Johnson has worked extensively with drummer Joey Baron. They have also been two-thirds of John Taylor’s “New York Trio” as heard on the album “Rosslyn” (2002). Many listeners first heard Baron with Bill Frisell’s group (“Lookout For Hope”) in 1987. His inventive playing was one of the defining elements of the so-called Downtown scene. John Abercrombie has said, “Joey may be the most resourceful drummer of them all. He’s certainly the quickest. He can play literally anything, and can turn on a dime.” Baron’s numerous recordings include albums with John Zorn (the prolifically recorded Masada band in particular), Dave Douglas, Misha Mengelberg, Dizzy Gillespie, Chet Baker, and more, as well as his own groups including the widely applauded Down Home Band with Arthur Blythe, Ron Carter and Bill Frisell. Nor is his resumé limited to jazz: he has also been heard with bluesman Big Joe Turner, pop singer David Bowie, and composer Philip Glass.
Mark Feldman’s versatility has meanwhile acquired the cast of legend. From Loretta Lynn to Pharoah Sanders, from reggae stars Sly & Robbie to the Netherlands Radio Symphony Orchestra...there are few areas of music that he has not touched. ECM recently issued a rare leader date from Feldman: “What Exit”, a highly original disc with John Taylor, Anders Jormin and Tom Rainey joining the violinist in a programme of his compositions (“Stunning” – All About Jazz). Feldman is also heard on “Abaton” (2002) by the trio of the same name, which plays compositions of Sylvie Courvoisier and free improvisation.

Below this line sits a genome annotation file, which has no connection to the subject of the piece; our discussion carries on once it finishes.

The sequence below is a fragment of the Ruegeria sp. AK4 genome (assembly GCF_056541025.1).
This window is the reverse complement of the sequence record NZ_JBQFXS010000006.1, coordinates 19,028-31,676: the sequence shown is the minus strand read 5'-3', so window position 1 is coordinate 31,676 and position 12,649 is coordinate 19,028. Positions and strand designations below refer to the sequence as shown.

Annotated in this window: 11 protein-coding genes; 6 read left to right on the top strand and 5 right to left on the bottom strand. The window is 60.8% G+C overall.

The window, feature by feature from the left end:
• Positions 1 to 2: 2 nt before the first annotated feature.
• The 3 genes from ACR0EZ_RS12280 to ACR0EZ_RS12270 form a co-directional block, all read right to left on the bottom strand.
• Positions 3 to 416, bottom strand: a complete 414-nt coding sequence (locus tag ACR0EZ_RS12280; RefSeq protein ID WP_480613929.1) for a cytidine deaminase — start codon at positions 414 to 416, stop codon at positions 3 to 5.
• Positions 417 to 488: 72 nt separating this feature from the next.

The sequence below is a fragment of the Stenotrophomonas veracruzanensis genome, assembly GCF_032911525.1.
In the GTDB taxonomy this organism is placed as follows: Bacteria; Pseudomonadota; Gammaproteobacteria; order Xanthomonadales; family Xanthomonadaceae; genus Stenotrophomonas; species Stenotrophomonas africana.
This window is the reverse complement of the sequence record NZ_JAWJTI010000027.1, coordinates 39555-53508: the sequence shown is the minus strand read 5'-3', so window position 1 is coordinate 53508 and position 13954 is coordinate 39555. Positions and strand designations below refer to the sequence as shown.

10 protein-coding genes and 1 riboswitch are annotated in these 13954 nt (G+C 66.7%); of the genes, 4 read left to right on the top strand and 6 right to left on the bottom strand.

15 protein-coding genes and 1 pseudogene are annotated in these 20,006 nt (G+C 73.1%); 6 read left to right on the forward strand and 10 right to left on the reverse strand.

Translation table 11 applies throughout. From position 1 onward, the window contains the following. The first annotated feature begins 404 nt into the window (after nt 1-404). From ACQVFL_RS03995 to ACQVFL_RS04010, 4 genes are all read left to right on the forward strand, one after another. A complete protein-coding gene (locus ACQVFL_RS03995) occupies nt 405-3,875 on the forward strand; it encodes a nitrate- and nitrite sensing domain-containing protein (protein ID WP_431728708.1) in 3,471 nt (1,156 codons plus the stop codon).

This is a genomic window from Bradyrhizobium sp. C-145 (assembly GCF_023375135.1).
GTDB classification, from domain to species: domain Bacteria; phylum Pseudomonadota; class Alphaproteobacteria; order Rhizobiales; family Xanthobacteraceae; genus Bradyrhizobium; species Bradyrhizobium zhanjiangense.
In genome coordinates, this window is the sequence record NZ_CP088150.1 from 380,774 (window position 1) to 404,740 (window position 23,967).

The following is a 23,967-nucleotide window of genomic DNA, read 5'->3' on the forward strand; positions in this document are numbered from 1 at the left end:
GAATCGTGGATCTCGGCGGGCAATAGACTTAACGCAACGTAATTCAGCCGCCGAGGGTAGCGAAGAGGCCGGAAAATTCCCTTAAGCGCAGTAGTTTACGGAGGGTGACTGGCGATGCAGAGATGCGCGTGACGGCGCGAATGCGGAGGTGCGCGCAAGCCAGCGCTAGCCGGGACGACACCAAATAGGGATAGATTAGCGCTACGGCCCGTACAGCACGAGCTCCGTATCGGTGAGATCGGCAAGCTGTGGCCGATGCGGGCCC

After almost fifty ECM recordings John Abercrombie must qualify as one of those players who requires little introduction. Half of those recordings have been as a leader or co-leader, the other half with, amongst others, Charles Lloyd, Kenny Wheeler, Jan Garbarek, Collin Walcott, Jack DeJohnette, Enrico Rava, Barre Phillips, Dave Liebman. Over the years much has been written about Abercrombie’s ever-evolving guitar sound, less about his tunes. But there are few jazz composers better able to set up pieces for optimal improvising than Abercrombie, whether in a quasi-free context – as on the opener here, “Banshee”, which draws the players, and the listener, into its swirls of sound – or in the lyrical triple-time pieces which are one of John’s idiosyncratic specialities (“Tres” is a characteristic example, inspiring Feldman to some of his most expressive playing).
Overall, “The Third Quartet” reflects the progress that the band has made since “Cat’n’Mouse” (2000) and “Class Trip” (2003), and is a powerful document of a band that is still growing, a band heralded by many critics as Abercrombie’s best yet.
The Abercrombie Quartet tours Europe and the US in March and April, with concerts in Spain, France, Italy, Slovenia, Germany, Austria and the Netherlands followed by a residency at New York’s Birdland and further club dates in Boston, Washington DC and Philadelphia.